Meaning:"torch; shining light"
Description:Helen is a name that has connoted beauty since ancient times – Helen of Troy was the the mythological "face that launched a thousand ships," over whom the ten-year Trojan War was fought.
Meaning:"God is gracious"
Description:John is an English derivative of the Hebrew name Yochanan via the Latin name Iohannes, itself coming from the Greek Ioannes. John was a key name in early Christianity, borne by John the Baptist, John the Apostle and John the Evangelist, plus 84 saints and 23 popes, as well as kings and countless other illustrious notables. Contrary to popular belief, the names John and Jonathan are unrelated, the latter being an elaboration of Nathan.
Description:Joseph evolved from the Hebrew name Yosef, which was derived from the verb yasaf, meaning “to increase.” In the Old Testament, Joseph is the 11th and favorite son of Jacob and Rachel; in the New Testament, it is the name of the carpenter husband of the Virgin Mary, mother of Christ. Joe and Joey are common nicknames for Joseph, and Josephine is the feminine form.
Description:Although pinochle-playing partner Sam came out of retirement, we don't see it happening to Sol. Near soundalike Saul has more of a shot.
Origin:French variation of Margaret; also a flower name
Description:Marguerite is a classic French name with a remnant of old-fashioned Gallic charm; and is also a variety of daisy. Chic again in Paris, it's definitely ripe for revival here.
Description:Before there was the campy TV Elvira, Mistress of the Dark, Elvira was the long-suffering wife of Don Juan, and remnants of those negative, gothic images still cling to it, though they are fading.
Other references include the romantic film Elvira Madigan, based on a real person, and the main ghostly character in Noel Coward's Blithe Spirit, as well as appearances in several operas.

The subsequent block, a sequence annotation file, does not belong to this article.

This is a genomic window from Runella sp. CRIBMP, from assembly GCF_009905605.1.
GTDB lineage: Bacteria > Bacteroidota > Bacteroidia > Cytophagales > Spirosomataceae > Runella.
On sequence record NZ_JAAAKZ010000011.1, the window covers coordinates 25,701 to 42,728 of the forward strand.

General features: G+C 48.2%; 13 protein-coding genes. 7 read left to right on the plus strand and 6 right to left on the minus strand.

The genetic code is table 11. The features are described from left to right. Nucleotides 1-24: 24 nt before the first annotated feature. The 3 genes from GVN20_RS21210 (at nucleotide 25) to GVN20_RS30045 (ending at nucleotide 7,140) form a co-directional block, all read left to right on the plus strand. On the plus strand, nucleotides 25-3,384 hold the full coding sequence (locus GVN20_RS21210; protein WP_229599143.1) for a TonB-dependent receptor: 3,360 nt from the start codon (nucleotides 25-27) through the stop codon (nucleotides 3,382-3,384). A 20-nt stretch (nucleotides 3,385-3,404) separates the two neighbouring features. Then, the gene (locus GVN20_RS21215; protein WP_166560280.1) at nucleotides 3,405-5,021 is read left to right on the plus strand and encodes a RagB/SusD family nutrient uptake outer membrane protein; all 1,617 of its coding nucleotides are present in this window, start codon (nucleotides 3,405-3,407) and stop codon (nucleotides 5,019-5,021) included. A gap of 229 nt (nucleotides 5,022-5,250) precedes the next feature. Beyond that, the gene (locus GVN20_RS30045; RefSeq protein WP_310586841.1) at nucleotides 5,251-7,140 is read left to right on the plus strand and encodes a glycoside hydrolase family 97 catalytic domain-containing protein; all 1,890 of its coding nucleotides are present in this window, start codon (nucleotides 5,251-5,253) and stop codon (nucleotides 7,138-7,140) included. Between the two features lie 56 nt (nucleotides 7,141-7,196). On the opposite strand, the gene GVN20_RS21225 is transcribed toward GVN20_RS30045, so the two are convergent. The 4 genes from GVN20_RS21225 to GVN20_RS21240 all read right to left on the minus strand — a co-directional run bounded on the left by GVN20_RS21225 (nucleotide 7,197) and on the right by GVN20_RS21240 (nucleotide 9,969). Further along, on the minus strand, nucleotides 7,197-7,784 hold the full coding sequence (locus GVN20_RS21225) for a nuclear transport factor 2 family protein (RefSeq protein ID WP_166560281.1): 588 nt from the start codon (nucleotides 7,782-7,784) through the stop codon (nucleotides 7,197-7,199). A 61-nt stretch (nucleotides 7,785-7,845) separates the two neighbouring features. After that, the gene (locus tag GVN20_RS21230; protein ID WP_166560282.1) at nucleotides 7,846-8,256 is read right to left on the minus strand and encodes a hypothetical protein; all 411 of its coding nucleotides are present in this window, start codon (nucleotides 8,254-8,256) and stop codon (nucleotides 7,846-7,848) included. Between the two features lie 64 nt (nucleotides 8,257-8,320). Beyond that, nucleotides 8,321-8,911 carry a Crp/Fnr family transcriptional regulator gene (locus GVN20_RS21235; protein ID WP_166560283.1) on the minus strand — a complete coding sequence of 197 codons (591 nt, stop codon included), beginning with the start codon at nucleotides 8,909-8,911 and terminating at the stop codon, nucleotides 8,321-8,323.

Meaning:"son of Will"
Description:Wilson is a substantive presidential choice far less prevalent than Taylor or Tyler, and with the advantage of being a new route to friendly nickname Will. We see Wilson growing in popularity as an alternative to William; and as a patronymic, it would make a conceivable (if possibly confusing) choice for a son of William.
Description:When scientists do research on the effects of an unpopular name, we're afraid that Mildred is one of the examples they cite, often in tandem with Bertha and Gertrude. But with cute nickname Millie on the rise, anything's possible.
Origin:French from German
Meaning:"noble, ready for battle"
Description:Rarely used, and for good reason. Alonzo is a preferable choice.
Origin:Medieval form of Clarita, a derivative of Clara
Description:If you’re a fan of the annual animated Rudolph the Red-Nosed Reindeer, you’ll recognize the name of Rudolph’s beautiful doe sweetheart, pronounced cla-REES—uncomfortably close to the Silence of the Lambs pronunciation. Clarice was the name of the wife of Lorenzo de' Medici, and Clarice Cliff was a famed British ceramics artist. Though a Top 300 name from 1906 to 1934, modern parents might prefer the more delicate Clarissa.